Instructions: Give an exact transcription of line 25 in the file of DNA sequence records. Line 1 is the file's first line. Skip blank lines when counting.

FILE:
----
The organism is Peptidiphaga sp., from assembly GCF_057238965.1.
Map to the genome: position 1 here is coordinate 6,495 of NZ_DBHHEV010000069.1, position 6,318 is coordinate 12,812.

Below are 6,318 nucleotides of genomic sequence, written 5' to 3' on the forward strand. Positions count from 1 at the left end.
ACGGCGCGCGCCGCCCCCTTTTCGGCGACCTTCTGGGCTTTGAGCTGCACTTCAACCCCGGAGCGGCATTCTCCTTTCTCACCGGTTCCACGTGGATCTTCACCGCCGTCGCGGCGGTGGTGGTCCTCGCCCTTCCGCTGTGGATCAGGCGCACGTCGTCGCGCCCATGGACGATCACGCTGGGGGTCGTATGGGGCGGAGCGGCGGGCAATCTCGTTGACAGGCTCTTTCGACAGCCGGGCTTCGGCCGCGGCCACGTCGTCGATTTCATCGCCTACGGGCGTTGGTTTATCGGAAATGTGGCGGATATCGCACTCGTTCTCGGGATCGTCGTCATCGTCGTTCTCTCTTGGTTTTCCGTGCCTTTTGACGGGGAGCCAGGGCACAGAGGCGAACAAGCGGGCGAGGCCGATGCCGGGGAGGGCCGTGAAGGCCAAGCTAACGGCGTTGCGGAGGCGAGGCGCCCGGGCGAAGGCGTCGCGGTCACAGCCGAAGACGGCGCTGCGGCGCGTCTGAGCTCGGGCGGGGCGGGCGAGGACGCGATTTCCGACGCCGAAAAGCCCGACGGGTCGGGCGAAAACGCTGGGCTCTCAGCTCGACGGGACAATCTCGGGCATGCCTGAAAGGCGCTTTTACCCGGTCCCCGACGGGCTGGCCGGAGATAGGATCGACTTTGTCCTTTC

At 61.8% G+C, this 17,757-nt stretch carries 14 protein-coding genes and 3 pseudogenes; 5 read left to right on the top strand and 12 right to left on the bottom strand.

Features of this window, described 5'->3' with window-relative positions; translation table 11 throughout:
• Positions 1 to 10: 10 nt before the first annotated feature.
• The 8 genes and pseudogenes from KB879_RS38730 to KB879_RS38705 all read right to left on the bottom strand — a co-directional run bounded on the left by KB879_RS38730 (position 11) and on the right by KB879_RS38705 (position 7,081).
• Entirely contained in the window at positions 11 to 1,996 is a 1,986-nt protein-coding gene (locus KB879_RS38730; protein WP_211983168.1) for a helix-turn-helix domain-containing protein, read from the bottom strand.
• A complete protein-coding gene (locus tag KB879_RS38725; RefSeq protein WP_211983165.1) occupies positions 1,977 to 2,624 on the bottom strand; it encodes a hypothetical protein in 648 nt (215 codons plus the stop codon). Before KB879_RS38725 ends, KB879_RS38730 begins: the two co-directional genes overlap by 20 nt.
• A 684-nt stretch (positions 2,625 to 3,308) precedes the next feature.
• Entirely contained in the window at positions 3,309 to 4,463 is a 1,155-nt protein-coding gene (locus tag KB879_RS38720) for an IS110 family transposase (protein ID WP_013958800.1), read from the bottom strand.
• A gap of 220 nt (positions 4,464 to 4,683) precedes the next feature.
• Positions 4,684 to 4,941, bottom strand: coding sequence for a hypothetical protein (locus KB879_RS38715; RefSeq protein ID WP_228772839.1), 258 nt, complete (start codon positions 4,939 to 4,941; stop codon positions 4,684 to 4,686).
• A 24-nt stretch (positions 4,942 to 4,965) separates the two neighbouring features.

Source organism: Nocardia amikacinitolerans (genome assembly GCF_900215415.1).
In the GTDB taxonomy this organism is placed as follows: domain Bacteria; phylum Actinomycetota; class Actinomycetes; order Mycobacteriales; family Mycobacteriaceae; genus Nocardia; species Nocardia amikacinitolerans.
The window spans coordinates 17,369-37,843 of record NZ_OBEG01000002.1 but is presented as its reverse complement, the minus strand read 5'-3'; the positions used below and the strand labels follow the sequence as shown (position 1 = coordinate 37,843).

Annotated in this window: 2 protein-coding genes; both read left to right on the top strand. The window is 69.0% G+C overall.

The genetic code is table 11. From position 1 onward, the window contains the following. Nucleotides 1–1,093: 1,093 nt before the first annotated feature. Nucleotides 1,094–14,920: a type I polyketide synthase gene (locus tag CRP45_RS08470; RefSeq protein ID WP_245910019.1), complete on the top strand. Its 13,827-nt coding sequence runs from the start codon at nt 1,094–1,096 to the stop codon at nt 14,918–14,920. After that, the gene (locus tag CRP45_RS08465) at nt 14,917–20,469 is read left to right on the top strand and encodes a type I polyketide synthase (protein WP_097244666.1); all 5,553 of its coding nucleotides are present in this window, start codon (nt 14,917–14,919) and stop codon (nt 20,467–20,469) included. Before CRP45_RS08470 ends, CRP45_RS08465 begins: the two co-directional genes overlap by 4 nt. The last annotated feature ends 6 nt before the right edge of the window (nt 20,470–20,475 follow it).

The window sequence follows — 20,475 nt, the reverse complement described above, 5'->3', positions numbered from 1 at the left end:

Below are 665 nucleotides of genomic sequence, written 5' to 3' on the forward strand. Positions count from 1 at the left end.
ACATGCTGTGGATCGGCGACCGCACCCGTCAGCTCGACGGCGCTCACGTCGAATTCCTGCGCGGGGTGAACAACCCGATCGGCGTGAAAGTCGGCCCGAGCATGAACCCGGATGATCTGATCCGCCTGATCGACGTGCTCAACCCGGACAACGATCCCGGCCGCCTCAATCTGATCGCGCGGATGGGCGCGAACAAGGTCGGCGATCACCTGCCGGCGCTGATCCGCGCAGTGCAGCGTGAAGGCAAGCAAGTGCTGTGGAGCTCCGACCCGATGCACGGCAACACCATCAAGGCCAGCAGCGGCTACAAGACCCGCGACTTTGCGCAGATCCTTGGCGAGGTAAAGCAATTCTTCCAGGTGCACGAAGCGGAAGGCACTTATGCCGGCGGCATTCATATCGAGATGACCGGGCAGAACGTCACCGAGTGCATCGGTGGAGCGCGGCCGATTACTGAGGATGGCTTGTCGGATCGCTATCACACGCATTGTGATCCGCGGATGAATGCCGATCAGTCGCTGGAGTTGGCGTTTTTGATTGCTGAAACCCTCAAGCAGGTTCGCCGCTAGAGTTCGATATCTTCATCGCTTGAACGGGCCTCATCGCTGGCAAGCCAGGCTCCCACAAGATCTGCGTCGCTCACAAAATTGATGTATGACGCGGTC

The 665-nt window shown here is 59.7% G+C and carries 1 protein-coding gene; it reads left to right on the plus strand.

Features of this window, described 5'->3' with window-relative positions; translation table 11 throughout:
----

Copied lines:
Features of this window, described 5'->3' with window-relative positions; translation table 11 throughout: